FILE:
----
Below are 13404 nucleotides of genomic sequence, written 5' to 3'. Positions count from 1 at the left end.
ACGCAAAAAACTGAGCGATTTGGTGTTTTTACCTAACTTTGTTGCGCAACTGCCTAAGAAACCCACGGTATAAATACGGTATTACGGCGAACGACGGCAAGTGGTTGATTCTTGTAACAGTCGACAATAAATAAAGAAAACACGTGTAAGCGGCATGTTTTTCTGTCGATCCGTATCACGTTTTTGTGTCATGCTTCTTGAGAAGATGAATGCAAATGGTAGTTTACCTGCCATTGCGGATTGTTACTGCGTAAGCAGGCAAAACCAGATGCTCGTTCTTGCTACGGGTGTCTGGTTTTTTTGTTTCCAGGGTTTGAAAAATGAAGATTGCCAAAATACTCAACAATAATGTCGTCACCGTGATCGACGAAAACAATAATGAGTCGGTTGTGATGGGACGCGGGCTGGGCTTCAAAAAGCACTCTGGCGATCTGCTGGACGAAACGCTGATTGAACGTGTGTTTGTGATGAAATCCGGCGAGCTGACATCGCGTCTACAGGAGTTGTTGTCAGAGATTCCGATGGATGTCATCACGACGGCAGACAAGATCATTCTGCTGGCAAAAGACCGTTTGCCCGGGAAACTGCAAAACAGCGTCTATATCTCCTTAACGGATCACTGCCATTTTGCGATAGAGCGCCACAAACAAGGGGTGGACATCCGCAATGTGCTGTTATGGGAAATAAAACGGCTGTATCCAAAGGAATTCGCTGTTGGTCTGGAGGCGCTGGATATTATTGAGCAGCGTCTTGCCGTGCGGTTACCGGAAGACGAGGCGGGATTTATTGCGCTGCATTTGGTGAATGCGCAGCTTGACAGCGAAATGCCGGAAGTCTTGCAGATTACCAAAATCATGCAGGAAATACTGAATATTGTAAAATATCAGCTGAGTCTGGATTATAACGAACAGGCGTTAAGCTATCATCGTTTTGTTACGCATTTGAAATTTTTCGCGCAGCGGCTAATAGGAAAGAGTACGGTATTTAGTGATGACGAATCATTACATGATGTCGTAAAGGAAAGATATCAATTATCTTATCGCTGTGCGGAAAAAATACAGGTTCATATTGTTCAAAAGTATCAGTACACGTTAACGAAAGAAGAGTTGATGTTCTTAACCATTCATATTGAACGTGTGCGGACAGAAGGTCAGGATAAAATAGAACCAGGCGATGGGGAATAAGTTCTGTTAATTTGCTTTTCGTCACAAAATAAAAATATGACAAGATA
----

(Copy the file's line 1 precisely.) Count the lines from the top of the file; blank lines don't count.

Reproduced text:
Below are 13404 nucleotides of genomic sequence, written 5' to 3'. Positions count from 1 at the left end.